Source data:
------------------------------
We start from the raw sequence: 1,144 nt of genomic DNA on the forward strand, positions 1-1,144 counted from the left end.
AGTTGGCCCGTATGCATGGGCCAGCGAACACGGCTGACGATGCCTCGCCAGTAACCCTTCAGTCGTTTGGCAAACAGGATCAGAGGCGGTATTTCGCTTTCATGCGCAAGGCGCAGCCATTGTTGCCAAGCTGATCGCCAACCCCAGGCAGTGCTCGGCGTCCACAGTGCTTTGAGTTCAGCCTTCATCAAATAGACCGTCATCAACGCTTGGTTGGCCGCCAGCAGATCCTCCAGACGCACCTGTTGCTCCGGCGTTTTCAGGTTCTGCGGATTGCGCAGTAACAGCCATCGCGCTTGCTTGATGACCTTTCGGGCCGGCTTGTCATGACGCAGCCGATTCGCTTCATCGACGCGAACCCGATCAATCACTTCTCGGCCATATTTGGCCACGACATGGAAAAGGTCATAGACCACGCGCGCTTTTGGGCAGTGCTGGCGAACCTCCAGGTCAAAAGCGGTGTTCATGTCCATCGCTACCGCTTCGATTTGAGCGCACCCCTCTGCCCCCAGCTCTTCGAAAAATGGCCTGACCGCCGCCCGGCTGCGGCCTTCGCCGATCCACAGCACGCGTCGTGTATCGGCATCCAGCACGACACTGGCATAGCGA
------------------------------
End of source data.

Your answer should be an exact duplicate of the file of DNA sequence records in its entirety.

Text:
We start from the raw sequence: 1,144 nt of genomic DNA on the forward strand, positions 1-1,144 counted from the left end.
AGTTGGCCCGTATGCATGGGCCAGCGAACACGGCTGACGATGCCTCGCCAGTAACCCTTCAGTCGTTTGGCAAACAGGATCAGAGGCGGTATTTCGCTTTCATGCGCAAGGCGCAGCCATTGTTGCCAAGCTGATCGCCAACCCCAGGCAGTGCTCGGCGTCCACAGTGCTTTGAGTTCAGCCTTCATCAAATAGACCGTCATCAACGCTTGGTTGGCCGCCAGCAGATCCTCCAGACGCACCTGTTGCTCCGGCGTTTTCAGGTTCTGCGGATTGCGCAGTAACAGCCATCGCGCTTGCTTGATGACCTTTCGGGCCGGCTTGTCATGACGCAGCCGATTCGCTTCATCGACGCGAACCCGATCAATCACTTCTCGGCCATATTTGGCCACGACATGGAAAAGGTCATAGACCACGCGCGCTTTTGGGCAGTGCTGGCGAACCTCCAGGTCAAAAGCGGTGTTCATGTCCATCGCTACCGCTTCGATTTGAGCGCACCCCTCTGCCCCCAGCTCTTCGAAAAATGGCCTGACCGCCGCCCGGCTGCGGCCTTCGCCGATCCACAGCACGCGTCGTGTATCGGCATCCAGCACGACACTGGCATAGCGA